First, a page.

It’s been a long eight years since 2014’s Evolving Towards Extinction, and the band have changed their lineup since then, but Near Death Condition are finally back.
Well, it seems that over the years Near Death Condition have only become heavier and more malevolent. The guitars are absolutely crushing; tar-thick and covered in spikes, this is music made to destroy. Imagine a dark mix of Gorguts and Morbid Angel, with a pinch of Cryptopsy, and you’ll have a rough idea of how malignant and cruel this is. The riffs are frequently angular and obtuse, rich in dissonant aggression and pulverising atonal rhythms. There’s also an intricacy here in the songwriting, buried in plain sight, that could collapse were it not for the clear skill of the band.
Atop this weighty atypical foundation sit bleak otherworldly leads and an atmospheric delivery that would be at odds with such involved, brutal, music, were it not for the fact that it fits the destructive core of the music so well. Indeed, these mood-based elements are intrinsically embedded into the heart of what Ascent from the Mundane is all about; this is intelligently-crafted death metal that is walking its own path to the apocalypse.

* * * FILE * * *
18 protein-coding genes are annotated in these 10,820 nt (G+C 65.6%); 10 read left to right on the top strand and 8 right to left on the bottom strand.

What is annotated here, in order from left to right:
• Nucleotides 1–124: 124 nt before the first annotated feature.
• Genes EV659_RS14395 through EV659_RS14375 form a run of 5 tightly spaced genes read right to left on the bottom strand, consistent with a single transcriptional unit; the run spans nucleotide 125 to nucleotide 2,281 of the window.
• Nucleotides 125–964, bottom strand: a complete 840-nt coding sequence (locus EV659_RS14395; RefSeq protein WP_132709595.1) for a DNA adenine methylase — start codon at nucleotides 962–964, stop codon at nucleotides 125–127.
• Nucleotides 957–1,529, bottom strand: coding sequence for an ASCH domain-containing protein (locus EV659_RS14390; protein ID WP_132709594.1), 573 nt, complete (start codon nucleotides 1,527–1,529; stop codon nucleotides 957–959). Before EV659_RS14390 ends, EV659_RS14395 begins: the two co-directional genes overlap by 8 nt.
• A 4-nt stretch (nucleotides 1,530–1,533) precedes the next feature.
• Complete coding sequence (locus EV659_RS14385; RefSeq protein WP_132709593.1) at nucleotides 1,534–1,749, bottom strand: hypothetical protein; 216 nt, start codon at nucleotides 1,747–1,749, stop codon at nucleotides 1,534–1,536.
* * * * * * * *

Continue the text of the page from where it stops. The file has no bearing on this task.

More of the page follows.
I haven’t mentioned the vocals yet; these are among some of the unique you’ll hear this year on a death metal record. The singer sounds inhuman and unhinged, and his delivery is somehow intimately connected to the music, while also being detached from it and therefore allowed to do its own thing. His voice is impressively monstrous and surprisingly diverse. I can also imagine it being quite divisive among those that might favour a more traditional delivery.
Ascent from the Mundane is a powerful, engaging work. It has exceeded my expectations in terms of complexity, quality, and atmosphere. This is non-standard death metal, and all the better for it.